Force Distribution in the Canine Proximal Radio-Ulnar Joint on Extension of the Carpal Joint: A Cadaveric Study
Objective The aim of this study was to measure the load on the lateral and medial aspects of the proximal radio-ulnar joint during extension of the carpus.
Study Design This was an ex vivo biomechanical study.
Sample Population Twenty-two cadaveric Greyhound thoracic limbs were used.
Methods Twenty-two paired thoracic limbs were used. The olecranon was attached to a custom jig with the foot resting on a stationary anvil. Load sensors were inserted into the proximal radio-ulnar joint, between the radial head and the lateral coronoid process, and between the radial head and the medial coronoid process. Specimens were tested under compression with measurements taken at 0, 4, 9 and 13.5 mm of axial displacement. Data collected at each point included forces on the specimen and medial and lateral coronoid processes as well as the angle of carpal joint extension.
Results A linear mixed effects model relating load on the specimen and carpal joint extension angle had an R-squared value of 0.66, and load at the level of the medial coronoid process and angle of carpal extension had an R-squared value of 0.61. There was a significant difference in the loads measured on the lateral and medial coronoid processes at all angles (p < 0.0001).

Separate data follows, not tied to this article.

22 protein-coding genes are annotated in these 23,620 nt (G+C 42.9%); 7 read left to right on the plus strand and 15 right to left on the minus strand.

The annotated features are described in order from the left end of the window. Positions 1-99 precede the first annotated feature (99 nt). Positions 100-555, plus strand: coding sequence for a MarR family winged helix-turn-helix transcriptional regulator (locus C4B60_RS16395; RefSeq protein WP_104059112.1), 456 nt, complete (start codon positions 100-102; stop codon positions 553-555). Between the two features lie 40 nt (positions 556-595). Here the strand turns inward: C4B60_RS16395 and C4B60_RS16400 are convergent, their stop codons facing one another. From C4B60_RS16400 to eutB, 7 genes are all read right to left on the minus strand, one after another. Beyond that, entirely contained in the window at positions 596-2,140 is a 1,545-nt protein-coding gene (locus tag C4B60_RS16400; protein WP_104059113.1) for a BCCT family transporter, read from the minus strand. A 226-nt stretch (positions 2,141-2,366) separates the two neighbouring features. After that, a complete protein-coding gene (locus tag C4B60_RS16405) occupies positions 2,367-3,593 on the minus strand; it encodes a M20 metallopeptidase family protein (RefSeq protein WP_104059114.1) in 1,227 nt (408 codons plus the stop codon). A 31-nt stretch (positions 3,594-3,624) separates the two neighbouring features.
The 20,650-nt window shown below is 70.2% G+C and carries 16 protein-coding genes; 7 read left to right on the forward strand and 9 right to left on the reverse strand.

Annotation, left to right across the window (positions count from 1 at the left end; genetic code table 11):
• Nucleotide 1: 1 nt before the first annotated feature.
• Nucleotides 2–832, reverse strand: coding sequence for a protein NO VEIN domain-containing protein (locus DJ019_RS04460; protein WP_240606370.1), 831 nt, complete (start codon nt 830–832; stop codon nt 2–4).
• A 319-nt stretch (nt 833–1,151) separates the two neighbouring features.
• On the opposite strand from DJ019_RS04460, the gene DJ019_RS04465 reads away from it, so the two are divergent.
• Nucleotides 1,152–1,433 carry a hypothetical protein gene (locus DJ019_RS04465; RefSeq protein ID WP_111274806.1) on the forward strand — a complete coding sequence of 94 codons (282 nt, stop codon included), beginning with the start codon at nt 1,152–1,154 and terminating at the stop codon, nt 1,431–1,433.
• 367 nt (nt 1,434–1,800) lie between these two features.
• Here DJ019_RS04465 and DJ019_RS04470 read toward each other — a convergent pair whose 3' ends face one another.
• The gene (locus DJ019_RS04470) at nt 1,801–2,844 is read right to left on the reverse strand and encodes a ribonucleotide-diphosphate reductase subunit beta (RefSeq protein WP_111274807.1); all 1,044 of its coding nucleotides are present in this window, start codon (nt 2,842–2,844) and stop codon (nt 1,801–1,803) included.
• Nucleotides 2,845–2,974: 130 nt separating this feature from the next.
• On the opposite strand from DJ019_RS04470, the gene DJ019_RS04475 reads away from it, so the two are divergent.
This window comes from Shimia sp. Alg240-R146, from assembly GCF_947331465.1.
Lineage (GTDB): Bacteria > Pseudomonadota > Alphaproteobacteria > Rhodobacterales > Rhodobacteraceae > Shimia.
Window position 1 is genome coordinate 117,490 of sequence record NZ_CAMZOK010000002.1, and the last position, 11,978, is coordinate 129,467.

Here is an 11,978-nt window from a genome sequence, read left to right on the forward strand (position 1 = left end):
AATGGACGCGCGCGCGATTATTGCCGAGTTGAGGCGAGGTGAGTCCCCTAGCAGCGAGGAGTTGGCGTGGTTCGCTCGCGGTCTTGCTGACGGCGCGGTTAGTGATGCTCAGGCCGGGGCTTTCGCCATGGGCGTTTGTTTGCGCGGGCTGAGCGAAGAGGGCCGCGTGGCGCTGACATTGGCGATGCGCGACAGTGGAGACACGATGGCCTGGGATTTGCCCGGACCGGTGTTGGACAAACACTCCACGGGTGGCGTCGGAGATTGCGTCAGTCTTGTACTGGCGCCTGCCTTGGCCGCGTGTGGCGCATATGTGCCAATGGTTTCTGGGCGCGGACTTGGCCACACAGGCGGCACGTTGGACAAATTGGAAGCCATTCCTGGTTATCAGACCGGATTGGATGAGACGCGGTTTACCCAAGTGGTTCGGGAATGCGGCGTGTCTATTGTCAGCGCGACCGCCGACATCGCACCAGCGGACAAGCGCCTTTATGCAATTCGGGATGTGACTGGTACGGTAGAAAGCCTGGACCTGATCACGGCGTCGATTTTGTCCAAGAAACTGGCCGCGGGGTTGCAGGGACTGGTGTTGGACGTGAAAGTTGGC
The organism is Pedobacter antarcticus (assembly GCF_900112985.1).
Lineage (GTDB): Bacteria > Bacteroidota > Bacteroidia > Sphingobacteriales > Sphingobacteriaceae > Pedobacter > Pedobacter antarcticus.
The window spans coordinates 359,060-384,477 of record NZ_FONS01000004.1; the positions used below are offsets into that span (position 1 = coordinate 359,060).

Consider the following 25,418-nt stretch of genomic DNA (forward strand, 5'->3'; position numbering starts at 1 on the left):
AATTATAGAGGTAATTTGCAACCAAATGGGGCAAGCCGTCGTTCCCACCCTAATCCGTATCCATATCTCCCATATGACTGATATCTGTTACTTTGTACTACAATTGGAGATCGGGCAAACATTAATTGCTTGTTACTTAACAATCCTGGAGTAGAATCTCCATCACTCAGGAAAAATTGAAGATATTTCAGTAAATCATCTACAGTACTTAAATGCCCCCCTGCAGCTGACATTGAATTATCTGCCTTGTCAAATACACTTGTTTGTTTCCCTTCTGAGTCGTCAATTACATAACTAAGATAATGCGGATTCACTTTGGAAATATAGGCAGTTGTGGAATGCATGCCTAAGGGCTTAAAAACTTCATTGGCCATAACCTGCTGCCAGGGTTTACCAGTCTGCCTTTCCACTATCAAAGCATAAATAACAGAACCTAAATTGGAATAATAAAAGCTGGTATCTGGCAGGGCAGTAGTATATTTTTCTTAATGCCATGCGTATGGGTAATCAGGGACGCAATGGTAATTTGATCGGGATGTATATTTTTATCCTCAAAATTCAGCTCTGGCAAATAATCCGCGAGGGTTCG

Conclusion Extension of the carpus results in asymmetric loading of the proximal radio-ulnar joint.
Clinical Significance The findings of this study show that loading of the medial coronoid process may be more complex than originally thought and supports the future investigation of novel management and therapeutic options for affected patients.
Stephen Martin and Joshua Milgram contributed to conception of study, study design, acquisition of data, and data analysis and interpretation. Michael Gilchrist contributed to design of study, including testing apparatus, and facilitated manufacture of testing apparatus, as well as data interpretation. Gabrielle Kelly provided statistical consultation and performed statistical analysis. Barbara Kirby contributed to data analysis and interpretation. All authors drafted, revised and approved the submitted manuscript.
Received: 30 January 2020
Accepted: 06 July 2020
30 August 2020 (online)
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